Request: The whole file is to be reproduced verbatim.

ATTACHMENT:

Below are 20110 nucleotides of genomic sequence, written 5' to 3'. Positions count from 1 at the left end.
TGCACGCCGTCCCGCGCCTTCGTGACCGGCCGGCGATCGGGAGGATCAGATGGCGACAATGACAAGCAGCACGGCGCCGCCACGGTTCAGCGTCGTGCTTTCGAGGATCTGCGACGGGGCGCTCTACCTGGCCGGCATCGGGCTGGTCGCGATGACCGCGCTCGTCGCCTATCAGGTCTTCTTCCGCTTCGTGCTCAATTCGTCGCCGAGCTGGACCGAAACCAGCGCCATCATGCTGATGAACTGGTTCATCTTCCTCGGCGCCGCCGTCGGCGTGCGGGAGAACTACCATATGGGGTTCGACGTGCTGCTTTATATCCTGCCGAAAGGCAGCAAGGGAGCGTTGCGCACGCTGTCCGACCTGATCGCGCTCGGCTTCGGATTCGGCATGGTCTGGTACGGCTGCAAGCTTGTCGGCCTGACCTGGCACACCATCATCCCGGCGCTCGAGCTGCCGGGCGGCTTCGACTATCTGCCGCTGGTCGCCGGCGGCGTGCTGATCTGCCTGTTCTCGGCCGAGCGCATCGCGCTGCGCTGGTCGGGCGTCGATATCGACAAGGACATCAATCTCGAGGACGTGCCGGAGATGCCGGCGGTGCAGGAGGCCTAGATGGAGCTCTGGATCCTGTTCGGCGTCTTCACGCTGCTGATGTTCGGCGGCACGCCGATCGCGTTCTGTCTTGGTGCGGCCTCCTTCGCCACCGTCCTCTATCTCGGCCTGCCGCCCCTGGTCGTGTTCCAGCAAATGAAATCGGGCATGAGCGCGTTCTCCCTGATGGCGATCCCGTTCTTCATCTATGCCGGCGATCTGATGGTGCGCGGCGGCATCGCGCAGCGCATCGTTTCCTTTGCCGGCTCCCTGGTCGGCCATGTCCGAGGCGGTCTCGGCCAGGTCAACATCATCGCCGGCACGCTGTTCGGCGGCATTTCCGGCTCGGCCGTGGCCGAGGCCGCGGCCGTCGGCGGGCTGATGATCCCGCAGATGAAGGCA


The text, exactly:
Below are 20110 nucleotides of genomic sequence, written 5' to 3'. Positions count from 1 at the left end.
TGCACGCCGTCCCGCGCCTTCGTGACCGGCCGGCGATCGGGAGGATCAGATGGCGACAATGACAAGCAGCACGGCGCCGCCACGGTTCAGCGTCGTGCTTTCGAGGATCTGCGACGGGGCGCTCTACCTGGCCGGCATCGGGCTGGTCGCGATGACCGCGCTCGTCGCCTATCAGGTCTTCTTCCGCTTCGTGCTCAATTCGTCGCCGAGCTGGACCGAAACCAGCGCCATCATGCTGATGAACTGGTTCATCTTCCTCGGCGCCGCCGTCGGCGTGCGGGAGAACTACCATATGGGGTTCGACGTGCTGCTTTATATCCTGCCGAAAGGCAGCAAGGGAGCGTTGCGCACGCTGTCCGACCTGATCGCGCTCGGCTTCGGATTCGGCATGGTCTGGTACGGCTGCAAGCTTGTCGGCCTGACCTGGCACACCATCATCCCGGCGCTCGAGCTGCCGGGCGGCTTCGACTATCTGCCGCTGGTCGCCGGCGGCGTGCTGATCTGCCTGTTCTCGGCCGAGCGCATCGCGCTGCGCTGGTCGGGCGTCGATATCGACAAGGACATCAATCTCGAGGACGTGCCGGAGATGCCGGCGGTGCAGGAGGCCTAGATGGAGCTCTGGATCCTGTTCGGCGTCTTCACGCTGCTGATGTTCGGCGGCACGCCGATCGCGTTCTGTCTTGGTGCGGCCTCCTTCGCCACCGTCCTCTATCTCGGCCTGCCGCCCCTGGTCGTGTTCCAGCAAATGAAATCGGGCATGAGCGCGTTCTCCCTGATGGCGATCCCGTTCTTCATCTATGCCGGCGATCTGATGGTGCGCGGCGGCATCGCGCAGCGCATCGTTTCCTTTGCCGGCTCCCTGGTCGGCCATGTCCGAGGCGGTCTCGGCCAGGTCAACATCATCGCCGGCACGCTGTTCGGCGGCATTTCCGGCTCGGCCGTGGCCGAGGCCGCGGCCGTCGGCGGGCTGATGATCCCGCAGATGAAGGCA